A resident with one of the turtles found in Sal creek. A resident with one of the turtles found in Sal creek.

Community watches over creek’s turtles

Poachers are a threat to creek in indigenous Chinantec community in Oaxaca

For the second time in a decade, the Chinantec indigenous people of Tuxtepec, Oaxaca, have united to protect a vital water source.

For the last 80 years Sal creek has been the only source of drinking water for the nearly 2,000 people who live in the town of Santa Úrsula.

But now poachers pose a threat to the turtles that make the creek their home.

After declining for years, turtle numbers were given a boost in 2014 when residents collaborated with a wildlife conservation program created by the federal Secretariat of the Environment and Natural Resources (Semarnat).

In that year, 500 turtles were released in the creek in Santa Úrsula and the neighboring town of Los Reyes.

But residents have accused Semarnat of failing to do any follow-up, including a count to determine how many turtles there actually are.

Reports of poachers coming from outside the area to hunt for turtles during the night have put the small village on high alert, and round-the-clock guards now watch over the creek.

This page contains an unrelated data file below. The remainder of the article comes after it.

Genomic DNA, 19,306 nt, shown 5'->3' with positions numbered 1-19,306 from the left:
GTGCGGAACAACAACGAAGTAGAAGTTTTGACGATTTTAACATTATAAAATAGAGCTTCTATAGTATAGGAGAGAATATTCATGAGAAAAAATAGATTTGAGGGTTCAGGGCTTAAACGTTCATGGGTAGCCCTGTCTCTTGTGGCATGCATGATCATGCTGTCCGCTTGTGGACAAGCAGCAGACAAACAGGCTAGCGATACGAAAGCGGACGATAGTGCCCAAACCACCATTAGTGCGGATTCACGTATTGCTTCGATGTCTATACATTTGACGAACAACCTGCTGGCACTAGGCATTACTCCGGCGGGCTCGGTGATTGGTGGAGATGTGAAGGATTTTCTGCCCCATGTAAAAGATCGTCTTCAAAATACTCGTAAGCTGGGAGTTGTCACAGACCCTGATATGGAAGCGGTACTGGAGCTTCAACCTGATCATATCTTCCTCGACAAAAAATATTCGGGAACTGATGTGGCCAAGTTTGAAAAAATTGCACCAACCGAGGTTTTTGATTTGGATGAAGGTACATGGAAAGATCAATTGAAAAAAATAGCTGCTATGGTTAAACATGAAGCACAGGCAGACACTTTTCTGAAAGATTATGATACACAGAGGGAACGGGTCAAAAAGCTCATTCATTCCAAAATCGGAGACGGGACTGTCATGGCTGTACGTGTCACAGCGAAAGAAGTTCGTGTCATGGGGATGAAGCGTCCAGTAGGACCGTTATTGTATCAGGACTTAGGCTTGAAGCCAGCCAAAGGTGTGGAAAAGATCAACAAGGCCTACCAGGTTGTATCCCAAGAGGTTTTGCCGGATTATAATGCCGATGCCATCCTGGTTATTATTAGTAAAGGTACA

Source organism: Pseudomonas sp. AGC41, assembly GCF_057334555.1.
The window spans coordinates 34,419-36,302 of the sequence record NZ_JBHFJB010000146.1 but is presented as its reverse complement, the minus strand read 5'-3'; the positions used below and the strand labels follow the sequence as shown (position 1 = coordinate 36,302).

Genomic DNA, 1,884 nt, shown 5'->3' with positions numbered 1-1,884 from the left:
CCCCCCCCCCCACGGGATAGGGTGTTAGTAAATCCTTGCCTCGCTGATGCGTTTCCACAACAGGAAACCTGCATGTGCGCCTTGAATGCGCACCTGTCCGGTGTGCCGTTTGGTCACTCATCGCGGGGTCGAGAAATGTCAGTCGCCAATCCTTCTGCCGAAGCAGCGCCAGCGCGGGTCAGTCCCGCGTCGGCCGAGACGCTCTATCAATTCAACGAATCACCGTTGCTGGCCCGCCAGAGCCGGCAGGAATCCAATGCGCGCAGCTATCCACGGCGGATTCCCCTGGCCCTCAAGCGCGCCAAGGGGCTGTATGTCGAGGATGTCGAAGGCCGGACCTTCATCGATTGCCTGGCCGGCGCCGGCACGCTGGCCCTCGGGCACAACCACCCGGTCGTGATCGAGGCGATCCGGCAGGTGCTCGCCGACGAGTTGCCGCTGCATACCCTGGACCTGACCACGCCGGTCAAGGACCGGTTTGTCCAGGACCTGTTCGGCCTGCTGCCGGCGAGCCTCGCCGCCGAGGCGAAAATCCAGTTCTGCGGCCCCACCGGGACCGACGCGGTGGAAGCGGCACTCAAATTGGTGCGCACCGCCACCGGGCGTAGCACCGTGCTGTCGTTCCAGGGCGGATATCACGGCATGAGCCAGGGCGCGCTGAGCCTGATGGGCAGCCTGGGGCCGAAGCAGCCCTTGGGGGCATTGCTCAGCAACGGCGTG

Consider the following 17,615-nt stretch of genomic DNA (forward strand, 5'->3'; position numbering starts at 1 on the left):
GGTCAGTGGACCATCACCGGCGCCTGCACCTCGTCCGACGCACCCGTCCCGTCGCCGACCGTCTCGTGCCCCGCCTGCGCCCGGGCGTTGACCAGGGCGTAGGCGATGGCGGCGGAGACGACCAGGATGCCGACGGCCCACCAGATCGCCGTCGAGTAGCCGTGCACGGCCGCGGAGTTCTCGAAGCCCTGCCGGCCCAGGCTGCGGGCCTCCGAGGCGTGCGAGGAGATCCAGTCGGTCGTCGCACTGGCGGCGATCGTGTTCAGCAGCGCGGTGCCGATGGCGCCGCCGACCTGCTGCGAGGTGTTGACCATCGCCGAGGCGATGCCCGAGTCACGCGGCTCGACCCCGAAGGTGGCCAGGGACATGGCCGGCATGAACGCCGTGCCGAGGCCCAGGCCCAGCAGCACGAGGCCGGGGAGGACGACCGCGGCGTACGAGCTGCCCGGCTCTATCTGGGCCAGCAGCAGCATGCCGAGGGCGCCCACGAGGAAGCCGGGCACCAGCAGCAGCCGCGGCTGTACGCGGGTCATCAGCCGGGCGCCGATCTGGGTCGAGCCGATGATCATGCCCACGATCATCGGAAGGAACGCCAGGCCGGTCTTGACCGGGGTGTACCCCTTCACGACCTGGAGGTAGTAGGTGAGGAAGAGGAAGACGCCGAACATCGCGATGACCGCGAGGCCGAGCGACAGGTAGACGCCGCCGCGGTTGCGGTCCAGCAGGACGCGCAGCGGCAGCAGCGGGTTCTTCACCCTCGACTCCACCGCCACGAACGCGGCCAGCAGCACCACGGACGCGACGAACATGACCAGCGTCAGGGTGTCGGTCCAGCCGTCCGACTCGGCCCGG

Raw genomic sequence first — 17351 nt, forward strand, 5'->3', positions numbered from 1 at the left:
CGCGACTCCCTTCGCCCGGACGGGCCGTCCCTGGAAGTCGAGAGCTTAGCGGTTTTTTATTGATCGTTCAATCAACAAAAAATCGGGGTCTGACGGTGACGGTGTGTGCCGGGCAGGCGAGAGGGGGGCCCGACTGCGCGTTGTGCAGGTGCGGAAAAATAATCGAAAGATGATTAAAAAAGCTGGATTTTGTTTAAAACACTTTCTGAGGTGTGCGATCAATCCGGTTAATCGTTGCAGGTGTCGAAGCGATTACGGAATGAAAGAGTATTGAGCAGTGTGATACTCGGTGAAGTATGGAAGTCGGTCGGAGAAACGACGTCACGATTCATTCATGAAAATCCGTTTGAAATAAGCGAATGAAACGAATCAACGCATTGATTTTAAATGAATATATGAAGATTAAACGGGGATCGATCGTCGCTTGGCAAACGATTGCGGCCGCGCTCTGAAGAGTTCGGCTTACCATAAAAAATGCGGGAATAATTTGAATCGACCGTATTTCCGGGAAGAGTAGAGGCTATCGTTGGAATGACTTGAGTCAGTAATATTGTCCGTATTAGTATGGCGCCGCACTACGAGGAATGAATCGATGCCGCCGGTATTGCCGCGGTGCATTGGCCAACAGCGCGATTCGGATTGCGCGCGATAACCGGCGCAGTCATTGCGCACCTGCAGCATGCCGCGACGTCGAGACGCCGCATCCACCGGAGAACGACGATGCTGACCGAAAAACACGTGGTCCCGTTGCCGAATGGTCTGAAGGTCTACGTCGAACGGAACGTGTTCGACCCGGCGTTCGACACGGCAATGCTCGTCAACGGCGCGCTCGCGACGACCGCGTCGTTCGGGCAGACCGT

The three principal species of turtle found in Sal creek are the Mexican musk turtle, the painted turtle and the Central American river turtle.

Before the turtle poachers it was an energy company that got residents’ backs up.

In 2010, Grupo Comexhidro wanted to build a small hydroelectric power plant on Sal creek, and cleared a one-kilometer stretch of shoreline to do so.

But according to residents of Santa Úrsula the company did not consult with them and little information regarding the project was made public.

With the support of several non-governmental organizations, including the international Accountability Counsel, residents halted the project.

“We are not against development,” municipal representative Gabino Vicente Francisco told the newspaper El Universal. What residents are against is “the imposing of projects without consultation.”

He said protecting the creek is a priority for the community, which is preparing its youth to be its guardians in the future.

“We are trying to instill a love for the environment, from basic things like caring for water supplies and not littering to taking action, such as monitoring Sal creek,” said Vicente.

Source: El Universal (sp)

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